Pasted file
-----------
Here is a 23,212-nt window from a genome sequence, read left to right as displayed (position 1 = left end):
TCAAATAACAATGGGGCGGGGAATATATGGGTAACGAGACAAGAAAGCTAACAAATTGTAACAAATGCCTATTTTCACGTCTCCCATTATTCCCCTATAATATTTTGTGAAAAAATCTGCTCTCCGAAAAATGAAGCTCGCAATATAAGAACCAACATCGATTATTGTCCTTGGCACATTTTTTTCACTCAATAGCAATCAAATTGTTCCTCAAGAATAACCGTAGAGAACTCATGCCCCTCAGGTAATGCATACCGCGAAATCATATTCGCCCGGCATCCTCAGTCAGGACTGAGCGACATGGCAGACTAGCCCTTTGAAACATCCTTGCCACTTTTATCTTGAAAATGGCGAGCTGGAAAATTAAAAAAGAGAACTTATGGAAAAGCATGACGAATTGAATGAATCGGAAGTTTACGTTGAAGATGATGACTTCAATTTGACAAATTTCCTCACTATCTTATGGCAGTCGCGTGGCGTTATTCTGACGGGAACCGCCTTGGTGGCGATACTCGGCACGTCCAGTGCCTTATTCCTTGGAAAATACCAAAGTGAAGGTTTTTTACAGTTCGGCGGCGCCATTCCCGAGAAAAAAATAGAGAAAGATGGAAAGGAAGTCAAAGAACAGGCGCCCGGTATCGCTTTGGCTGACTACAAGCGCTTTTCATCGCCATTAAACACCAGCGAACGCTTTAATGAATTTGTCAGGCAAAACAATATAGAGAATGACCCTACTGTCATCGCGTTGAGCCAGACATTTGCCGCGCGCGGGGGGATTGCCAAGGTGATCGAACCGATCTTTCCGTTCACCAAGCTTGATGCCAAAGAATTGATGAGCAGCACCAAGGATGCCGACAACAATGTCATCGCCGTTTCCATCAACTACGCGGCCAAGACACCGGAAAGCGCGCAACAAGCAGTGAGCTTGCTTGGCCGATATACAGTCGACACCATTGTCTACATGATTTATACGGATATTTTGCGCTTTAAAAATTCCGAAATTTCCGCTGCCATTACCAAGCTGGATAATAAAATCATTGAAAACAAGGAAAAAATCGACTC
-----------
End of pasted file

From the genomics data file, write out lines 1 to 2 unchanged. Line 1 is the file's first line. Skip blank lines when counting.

Here is a 23,212-nt window from a genome sequence, read left to right as displayed (position 1 = left end):
TCAAATAACAATGGGGCGGGGAATATATGGGTAACGAGACAAGAAAGCTAACAAATTGTAACAAATGCCTATTTTCACGTCTCCCATTATTCCCCTATAATATTTTGTGAAAAAATCTGCTCTCCGAAAAATGAAGCTCGCAATATAAGAACCAACATCGATTATTGTCCTTGGCACATTTTTTTCACTCAATAGCAATCAAATTGTTCCTCAAGAATAACCGTAGAGAACTCATGCCCCTCAGGTAATGCATACCGCGAAATCATATTCGCCCGGCATCCTCAGTCAGGACTGAGCGACATGGCAGACTAGCCCTTTGAAACATCCTTGCCACTTTTATCTTGAAAATGGCGAGCTGGAAAATTAAAAAAGAGAACTTATGGAAAAGCATGACGAATTGAATGAATCGGAAGTTTACGTTGAAGATGATGACTTCAATTTGACAAATTTCCTCACTATCTTATGGCAGTCGCGTGGCGTTATTCTGACGGGAACCGCCTTGGTGGCGATACTCGGCACGTCCAGTGCCTTATTCCTTGGAAAATACCAAAGTGAAGGTTTTTTACAGTTCGGCGGCGCCATTCCCGAGAAAAAAATAGAGAAAGATGGAAAGGAAGTCAAAGAACAGGCGCCCGGTATCGCTTTGGCTGACTACAAGCGCTTTTCATCGCCATTAAACACCAGCGAACGCTTTAATGAATTTGTCAGGCAAAACAATATAGAGAATGACCCTACTGTCATCGCGTTGAGCCAGACATTTGCCGCGCGCGGGGGGATTGCCAAGGTGATCGAACCGATCTTTCCGTTCACCAAGCTTGATGCCAAAGAATTGATGAGCAGCACCAAGGATGCCGACAACAATGTCATCGCCGTTTCCATCAACTACGCGGCCAAGACACCGGAAAGCGCGCAACAAGCAGTGAGCTTGCTTGGCCGATATACAGTCGACACCATTGTCTACATGATTTATACGGATATTTTGCGCTTTAAAAATTCCGAAATTTCCGCTGCCATTACCAAGCTGGATAATAAAATCATTGAAAACAAGGAAAAAATCGACTC